Kathleen Stowe - D
Kathleen Stowe is running for re-election on the Democrat ticket. Perky, bubbly, and quite verbose, she tended to play down some of the criticisms offered by the other candidates, but also loved to talk about the money they could get. In fact, if one takes the time to compare the emotional tenor of her remarks on academic performance and more money, you could tell she gets much more excited about getting more money.
One of the commonly used words in the debate was “stark”. Stark contrast, stark results, stark. Put simply, she is partly responsible for the stark results in the school’s academic performance. The best she could do was say “we are going to do better.” Really? You’ve had four years, and it is during YOUR tenure these bad things have taken place.
She really did not take responsibility for the academic decline over which she has presided for the last four years. To a certain extent, her approach to the different issues was a bit scattered. It made her sometimes hard to follow.
Ms. Stowe qualifies as Gaslighter #1 for playing down the very real problems in the school system
Laura Kostin - D
Ms. Kostin separated herself from the rest of the group by demonstrating just how tone deaf she can be. Her conviction that parents should have no voice in their children’s education was not exactly picked up on by the other candidates. Meantime, her idea of supporting her position was to state she felt that the level of transparency the schools provided about their monthly activities was adequate for her purposes.
Also, she displayed a blind trust in money. She was happy about the “covid money” coming to the district. Yet she was incapable of recognizing the inherent limits, and even contradictions, of her statements. It was captured best by a retort from Cody Kittle where he basically said that people like her, ask for more money, and when things fail,they just ask for more money.
Ms. Kostin is too naïve and dangerously incurious to be seriously considered for the Greenwich Board of Education. She used the most vague and barely allusive terms to mention the conflict over porn in the school’s curriculum. She dismissed it as aberration of no significance. Conservatives have seen that before. She is fooling no one. For this, she is awarded Gaslighter #2. Her comments are clearly dismissive of parents who have concerns. She must not be on the board.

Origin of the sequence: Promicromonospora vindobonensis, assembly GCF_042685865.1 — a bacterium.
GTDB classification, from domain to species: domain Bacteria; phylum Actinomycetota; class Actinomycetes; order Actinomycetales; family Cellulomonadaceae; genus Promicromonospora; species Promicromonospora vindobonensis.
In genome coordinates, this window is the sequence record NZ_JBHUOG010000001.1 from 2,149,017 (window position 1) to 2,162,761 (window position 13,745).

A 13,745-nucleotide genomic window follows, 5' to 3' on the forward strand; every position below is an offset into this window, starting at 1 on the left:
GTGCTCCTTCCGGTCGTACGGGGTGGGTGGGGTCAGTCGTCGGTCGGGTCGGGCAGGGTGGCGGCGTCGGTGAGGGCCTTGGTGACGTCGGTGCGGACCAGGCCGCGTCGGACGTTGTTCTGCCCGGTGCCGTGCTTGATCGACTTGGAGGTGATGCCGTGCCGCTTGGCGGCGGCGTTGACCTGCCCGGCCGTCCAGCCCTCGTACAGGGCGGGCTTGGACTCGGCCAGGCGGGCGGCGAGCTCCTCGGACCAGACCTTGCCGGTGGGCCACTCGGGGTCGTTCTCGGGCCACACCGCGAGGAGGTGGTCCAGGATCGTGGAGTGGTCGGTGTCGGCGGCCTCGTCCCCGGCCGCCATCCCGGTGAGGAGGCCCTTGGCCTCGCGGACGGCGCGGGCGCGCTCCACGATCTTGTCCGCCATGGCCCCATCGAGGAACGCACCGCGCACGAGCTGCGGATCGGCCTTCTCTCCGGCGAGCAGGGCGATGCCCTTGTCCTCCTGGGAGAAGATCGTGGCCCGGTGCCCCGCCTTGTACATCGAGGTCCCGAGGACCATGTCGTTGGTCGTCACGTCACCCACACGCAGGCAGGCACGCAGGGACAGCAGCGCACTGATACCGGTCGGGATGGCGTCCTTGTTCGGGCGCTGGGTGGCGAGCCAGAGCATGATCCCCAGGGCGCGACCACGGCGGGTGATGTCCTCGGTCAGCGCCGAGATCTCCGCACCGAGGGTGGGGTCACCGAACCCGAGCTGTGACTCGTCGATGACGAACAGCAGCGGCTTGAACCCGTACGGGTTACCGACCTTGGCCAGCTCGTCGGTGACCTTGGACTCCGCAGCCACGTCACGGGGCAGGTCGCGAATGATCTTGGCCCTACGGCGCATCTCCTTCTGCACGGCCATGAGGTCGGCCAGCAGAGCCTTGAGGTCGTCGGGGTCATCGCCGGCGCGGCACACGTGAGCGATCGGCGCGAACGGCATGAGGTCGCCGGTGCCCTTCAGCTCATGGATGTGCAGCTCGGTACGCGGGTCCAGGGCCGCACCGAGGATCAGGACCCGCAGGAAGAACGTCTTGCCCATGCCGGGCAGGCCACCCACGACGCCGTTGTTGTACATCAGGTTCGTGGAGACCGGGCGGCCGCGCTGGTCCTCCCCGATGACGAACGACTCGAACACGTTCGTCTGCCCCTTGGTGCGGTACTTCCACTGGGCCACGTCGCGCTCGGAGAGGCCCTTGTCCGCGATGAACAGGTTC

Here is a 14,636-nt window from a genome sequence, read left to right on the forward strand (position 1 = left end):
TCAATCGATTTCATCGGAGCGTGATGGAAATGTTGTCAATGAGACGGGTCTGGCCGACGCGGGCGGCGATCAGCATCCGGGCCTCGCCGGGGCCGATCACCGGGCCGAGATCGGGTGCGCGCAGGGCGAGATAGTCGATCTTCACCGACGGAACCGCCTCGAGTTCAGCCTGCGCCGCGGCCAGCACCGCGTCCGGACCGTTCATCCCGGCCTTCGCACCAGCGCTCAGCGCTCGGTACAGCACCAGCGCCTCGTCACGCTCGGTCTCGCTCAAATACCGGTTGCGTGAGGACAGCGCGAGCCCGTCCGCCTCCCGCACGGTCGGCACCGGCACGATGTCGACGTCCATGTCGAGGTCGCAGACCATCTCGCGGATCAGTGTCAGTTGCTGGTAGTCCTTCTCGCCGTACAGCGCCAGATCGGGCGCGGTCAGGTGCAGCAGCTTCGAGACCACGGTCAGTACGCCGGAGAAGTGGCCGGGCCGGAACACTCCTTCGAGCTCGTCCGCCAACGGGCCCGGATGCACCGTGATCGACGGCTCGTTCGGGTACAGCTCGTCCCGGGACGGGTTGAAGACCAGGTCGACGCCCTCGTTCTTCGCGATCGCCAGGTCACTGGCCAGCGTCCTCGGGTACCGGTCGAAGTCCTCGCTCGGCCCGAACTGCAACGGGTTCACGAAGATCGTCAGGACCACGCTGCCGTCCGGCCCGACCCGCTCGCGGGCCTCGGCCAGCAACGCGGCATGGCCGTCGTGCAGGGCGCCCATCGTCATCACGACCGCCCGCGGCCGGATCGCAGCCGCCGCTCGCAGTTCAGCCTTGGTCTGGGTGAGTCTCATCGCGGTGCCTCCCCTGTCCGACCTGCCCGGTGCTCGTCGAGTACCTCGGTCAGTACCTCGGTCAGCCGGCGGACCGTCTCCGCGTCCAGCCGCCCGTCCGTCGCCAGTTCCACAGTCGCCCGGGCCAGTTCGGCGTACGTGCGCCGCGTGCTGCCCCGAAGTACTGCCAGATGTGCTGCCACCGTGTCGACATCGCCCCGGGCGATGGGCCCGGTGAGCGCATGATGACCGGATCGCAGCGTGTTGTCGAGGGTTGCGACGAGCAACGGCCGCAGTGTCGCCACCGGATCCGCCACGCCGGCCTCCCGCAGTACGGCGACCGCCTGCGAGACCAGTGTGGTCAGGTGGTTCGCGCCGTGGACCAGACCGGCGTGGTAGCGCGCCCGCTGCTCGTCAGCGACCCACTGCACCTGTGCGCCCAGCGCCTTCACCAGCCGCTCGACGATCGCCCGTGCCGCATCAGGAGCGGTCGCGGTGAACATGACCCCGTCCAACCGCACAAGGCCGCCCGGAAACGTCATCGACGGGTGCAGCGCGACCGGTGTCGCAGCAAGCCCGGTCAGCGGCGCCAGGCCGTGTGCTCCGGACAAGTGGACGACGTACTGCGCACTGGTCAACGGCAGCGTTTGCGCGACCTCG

Kara Philbin – Write In
Ms. Philbin has been cheated out her opportunity to have herself heard in the debate. We were not able to interview her for this article. However, based on comments by some who know her, her background in public education in the Greenwich school system is both significant and underappreciated. Apparently, her “time in” around Greenwich has touched on every aspect of how the schools function. She has seen the best and worst first hand. It is too bad she was not given an opportunity to debate. We wish her well. Those who want to write her in, should do so.
The Main Issues Discussed in the Debate:
The kindest phrase for the debate is “wide ranging”. The moderator had a prepared list of questions, but that didn’t stop the candidates from getting off track and taking too long to respond.
Strategic Planning - The comments on this were like listening to one half of a conversation. The candidates alluded to different issues. Listeners had to piece together the different parts of the whole picture: 1) Not everyone on the board knows the strategic plan, 2) There has been a lack of communication to basically everyone about what the strategic plan is, 3) There needs to be more “transparency” about the strategic plan. All of this sounds very damning. If the people most responsible for the plan are the least informed, what the hell do they do every day? It sounds like they are not good at recognizing when there is a problem requiring resolution.
Curriculum – There was a lack of connection drawn between curriculum and academics. They were curiously treated as separate subjects. Ms. Stowe, Mr. Kittle and Dr. Anthony appreciated that curriculum becomes such an important topic they feel the need to not “get in the weeds.” Instead, in the board’s role of setting policy and providing governance, their approval of curriculum should be based on consistency. Ms. Stowe seemed to suggest that this was also linked to the Parent Teacher Advisory Council (PTAC).